Use this URL to cite or link to this record in EThOS: https://ethos.bl.uk/OrderDetails.do?uin=uk.bl.ethos.553566
Title: External stakeholder participation in overview and scrutiny processes : a case study of four English local authorities
Author: Bowman, Reece
ISNI:       0000 0004 2720 5049
Awarding Body: Northumbria University
Current Institution: Northumbria University
Date of Award: 2011
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Abstract:
Overview and scrutiny (OS) is an integral and once statutorily required aspect of the new political management arrangements introduced by the Local Government Act 2000. Ten years on, the varied nature of local government has resulted in a diversity of governance arrangements. These incorporate OS functions that have implemented different elements of their general role, as it was originally envisaged, with varying degrees of emphasis and success. The thesis uses a grounded theory approach to analyse data arising from observation of OS processes and semi-structured interviewing of OS chairs, scrutiny officers and external stakeholders of four English local authorities. It makes an original contribution to knowledge by investigating the „external scrutiny‟ element and the extent to which external stakeholders are being involved in OS processes as a means to enhance local democracy and augment OS enquiry evidence bases. Over the years, various Acts of Parliament have consolidated and strengthened the „external scrutiny‟ role, which originally gave non-executive members a focus beyond their own local authority services and competencies. It has since developed into an enhanced and increasingly important aspect of core local authority business, which now sees local government OS empowered specifically to hold large scale service delivery partnerships to account to a greater extent than ever before. In an era of Total Place, local governance, joint commissioning, shared services and collaborative procurement, OS has been equipped to enable non-executive members, through influence, to effect genuine improvement in their localities. However, the research has shown that making this a success is problematic, as cultural differences, organisational resistance and issues of legitimacy confront external scrutineers. The theoretical contribution of the thesis states that a willingness to perform, and the practical undertaking of, external OS has enhanced the democratic component of local governance through a two-pronged approach that can be characterised as „monitoring / accountability‟ and „service improvement‟. This enhancement is qualified by the fact that engagement in OS processes is generally of experts / professionals, typically from the public sector. As a corollary of this and the increasingly complicated cross-cutting issues facing policy makers, OS has developed into a highly technical exercise, which may add to the difficulties encountered in attempting to involve lay stakeholders: indeed, the general public has not been engaged consistently and systematically. It is theorised that „hard‟ and „soft‟ role delineations exist within OS processes that influence this – hard role delineation is seen as a barrier to general public engagement - and lend themselves most readily to „monitoring / accountability‟ and „service improvement‟, respectively. The latter of these is found to have greatest potential for more substantive external stakeholder engagement and the use of innovative practices, and it is theorised that deliberative democratic approaches, which flexible OS arrangements are well equipped to implement, are key to strengthening OS‟s role as they enable inclusion, consensus building, triangulation and quality assurance of the findings of OS enquiries. This is in the pursuit of stronger recommendations for service improvement, built upon wide ranging, properly deliberated evidence bases.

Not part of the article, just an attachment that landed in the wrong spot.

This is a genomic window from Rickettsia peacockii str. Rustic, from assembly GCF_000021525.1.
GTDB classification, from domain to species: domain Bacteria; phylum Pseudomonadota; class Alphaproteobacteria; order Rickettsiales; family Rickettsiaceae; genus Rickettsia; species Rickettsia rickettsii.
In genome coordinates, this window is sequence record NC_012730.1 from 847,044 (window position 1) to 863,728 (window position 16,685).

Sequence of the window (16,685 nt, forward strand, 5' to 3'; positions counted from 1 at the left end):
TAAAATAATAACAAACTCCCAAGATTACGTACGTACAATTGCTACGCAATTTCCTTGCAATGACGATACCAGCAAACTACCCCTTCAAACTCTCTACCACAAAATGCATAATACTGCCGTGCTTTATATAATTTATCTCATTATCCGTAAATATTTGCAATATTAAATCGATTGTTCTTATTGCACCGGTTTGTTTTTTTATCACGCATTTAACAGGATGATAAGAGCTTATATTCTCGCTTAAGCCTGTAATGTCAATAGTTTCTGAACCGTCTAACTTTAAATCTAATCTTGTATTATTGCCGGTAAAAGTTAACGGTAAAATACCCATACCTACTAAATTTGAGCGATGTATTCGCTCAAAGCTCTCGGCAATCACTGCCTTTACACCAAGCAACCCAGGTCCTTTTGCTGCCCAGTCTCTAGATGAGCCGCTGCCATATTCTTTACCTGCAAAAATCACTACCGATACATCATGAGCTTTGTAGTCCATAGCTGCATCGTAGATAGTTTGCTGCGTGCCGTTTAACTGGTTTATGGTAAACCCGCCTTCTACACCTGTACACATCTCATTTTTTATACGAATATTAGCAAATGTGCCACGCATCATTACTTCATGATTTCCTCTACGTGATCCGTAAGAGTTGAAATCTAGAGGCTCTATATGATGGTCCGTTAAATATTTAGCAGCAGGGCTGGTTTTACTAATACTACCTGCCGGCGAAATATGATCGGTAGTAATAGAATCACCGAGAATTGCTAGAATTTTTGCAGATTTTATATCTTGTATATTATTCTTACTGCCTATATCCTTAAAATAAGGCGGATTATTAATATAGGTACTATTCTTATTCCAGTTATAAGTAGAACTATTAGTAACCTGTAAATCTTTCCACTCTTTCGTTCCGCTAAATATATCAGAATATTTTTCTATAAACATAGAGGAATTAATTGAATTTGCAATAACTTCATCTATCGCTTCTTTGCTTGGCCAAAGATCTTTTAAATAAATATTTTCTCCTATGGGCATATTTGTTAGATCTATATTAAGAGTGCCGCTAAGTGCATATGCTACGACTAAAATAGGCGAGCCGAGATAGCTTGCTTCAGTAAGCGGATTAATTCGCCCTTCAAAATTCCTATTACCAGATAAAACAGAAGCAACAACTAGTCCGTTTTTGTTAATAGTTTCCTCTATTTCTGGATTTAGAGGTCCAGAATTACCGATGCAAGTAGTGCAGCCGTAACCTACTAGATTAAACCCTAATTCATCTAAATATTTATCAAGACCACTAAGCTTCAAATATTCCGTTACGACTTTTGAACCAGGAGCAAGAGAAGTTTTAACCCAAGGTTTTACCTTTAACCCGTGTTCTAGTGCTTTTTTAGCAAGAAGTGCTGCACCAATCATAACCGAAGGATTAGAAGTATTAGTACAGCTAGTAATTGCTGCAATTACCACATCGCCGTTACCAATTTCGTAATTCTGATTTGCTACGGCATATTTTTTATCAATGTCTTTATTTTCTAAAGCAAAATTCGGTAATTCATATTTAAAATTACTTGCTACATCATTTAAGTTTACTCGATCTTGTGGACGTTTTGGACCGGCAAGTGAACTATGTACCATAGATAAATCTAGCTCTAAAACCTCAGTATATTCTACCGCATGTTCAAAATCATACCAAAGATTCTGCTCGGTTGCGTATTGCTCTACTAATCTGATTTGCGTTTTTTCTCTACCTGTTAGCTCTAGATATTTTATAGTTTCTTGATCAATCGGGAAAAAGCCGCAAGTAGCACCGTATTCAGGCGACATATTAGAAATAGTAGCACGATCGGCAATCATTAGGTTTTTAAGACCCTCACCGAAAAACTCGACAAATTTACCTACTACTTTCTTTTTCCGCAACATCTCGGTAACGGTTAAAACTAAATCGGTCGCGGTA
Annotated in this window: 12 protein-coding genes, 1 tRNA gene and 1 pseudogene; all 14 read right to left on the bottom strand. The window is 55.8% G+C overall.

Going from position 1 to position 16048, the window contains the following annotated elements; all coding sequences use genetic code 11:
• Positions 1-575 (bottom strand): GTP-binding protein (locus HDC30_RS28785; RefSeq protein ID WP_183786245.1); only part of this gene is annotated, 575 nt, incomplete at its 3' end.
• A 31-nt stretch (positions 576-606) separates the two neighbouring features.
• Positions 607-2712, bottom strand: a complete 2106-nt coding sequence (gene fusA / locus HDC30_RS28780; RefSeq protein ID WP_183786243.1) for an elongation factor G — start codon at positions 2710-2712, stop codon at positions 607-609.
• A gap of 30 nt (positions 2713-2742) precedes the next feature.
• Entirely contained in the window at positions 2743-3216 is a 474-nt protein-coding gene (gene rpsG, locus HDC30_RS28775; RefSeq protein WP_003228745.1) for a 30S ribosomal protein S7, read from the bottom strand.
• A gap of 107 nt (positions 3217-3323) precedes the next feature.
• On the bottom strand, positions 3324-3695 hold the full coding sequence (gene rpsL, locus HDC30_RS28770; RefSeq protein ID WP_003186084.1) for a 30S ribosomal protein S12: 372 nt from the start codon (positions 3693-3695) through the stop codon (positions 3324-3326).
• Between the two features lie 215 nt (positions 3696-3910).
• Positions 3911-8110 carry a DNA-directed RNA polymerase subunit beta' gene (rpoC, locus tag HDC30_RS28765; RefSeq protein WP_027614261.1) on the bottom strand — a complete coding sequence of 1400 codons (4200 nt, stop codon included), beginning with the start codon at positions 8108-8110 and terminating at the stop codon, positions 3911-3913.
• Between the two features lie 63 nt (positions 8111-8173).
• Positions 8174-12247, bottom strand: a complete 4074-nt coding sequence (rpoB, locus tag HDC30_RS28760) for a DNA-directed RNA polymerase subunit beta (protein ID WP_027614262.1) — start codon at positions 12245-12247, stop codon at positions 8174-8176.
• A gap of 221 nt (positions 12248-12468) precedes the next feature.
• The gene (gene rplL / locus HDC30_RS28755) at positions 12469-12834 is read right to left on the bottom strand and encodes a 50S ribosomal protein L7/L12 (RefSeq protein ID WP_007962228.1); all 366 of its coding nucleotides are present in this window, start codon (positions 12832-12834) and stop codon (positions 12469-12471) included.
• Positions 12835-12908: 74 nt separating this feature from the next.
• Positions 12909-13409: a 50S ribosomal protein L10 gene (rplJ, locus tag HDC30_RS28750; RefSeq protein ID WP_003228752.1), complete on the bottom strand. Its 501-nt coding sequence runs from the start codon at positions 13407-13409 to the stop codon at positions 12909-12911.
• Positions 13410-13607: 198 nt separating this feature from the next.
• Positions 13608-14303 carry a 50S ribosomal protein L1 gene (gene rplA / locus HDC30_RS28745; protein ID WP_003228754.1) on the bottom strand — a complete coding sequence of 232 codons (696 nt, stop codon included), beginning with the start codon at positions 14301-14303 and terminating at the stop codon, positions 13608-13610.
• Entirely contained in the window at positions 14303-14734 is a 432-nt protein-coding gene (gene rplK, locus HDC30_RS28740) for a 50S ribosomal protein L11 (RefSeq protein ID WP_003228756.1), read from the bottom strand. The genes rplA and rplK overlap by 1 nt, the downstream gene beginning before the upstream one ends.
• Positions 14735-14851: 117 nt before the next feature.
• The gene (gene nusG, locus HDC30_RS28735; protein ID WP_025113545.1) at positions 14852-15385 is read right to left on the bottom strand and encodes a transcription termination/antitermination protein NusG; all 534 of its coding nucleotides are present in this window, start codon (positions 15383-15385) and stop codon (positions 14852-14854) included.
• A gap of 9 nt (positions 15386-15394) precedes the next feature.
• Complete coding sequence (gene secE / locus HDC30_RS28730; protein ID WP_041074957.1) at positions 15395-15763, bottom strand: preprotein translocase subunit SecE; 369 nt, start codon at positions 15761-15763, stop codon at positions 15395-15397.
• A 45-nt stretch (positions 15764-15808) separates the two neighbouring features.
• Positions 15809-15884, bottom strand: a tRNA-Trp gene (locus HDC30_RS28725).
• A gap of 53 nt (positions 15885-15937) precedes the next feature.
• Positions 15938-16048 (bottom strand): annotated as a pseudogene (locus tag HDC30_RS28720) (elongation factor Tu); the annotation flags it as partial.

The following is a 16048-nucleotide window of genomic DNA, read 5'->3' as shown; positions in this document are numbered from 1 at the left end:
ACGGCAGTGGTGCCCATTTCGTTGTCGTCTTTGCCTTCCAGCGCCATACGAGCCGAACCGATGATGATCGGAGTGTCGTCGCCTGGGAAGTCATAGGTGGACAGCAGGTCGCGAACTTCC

Supervisor: Shaw, Keith Sponsor: Blyth Valley Borough Council
Qualification Name: Thesis (Ph.D.) Qualification Level: Doctoral
EThOS ID: uk.bl.ethos.553566  DOI: Not available
Keywords: L200 Politics
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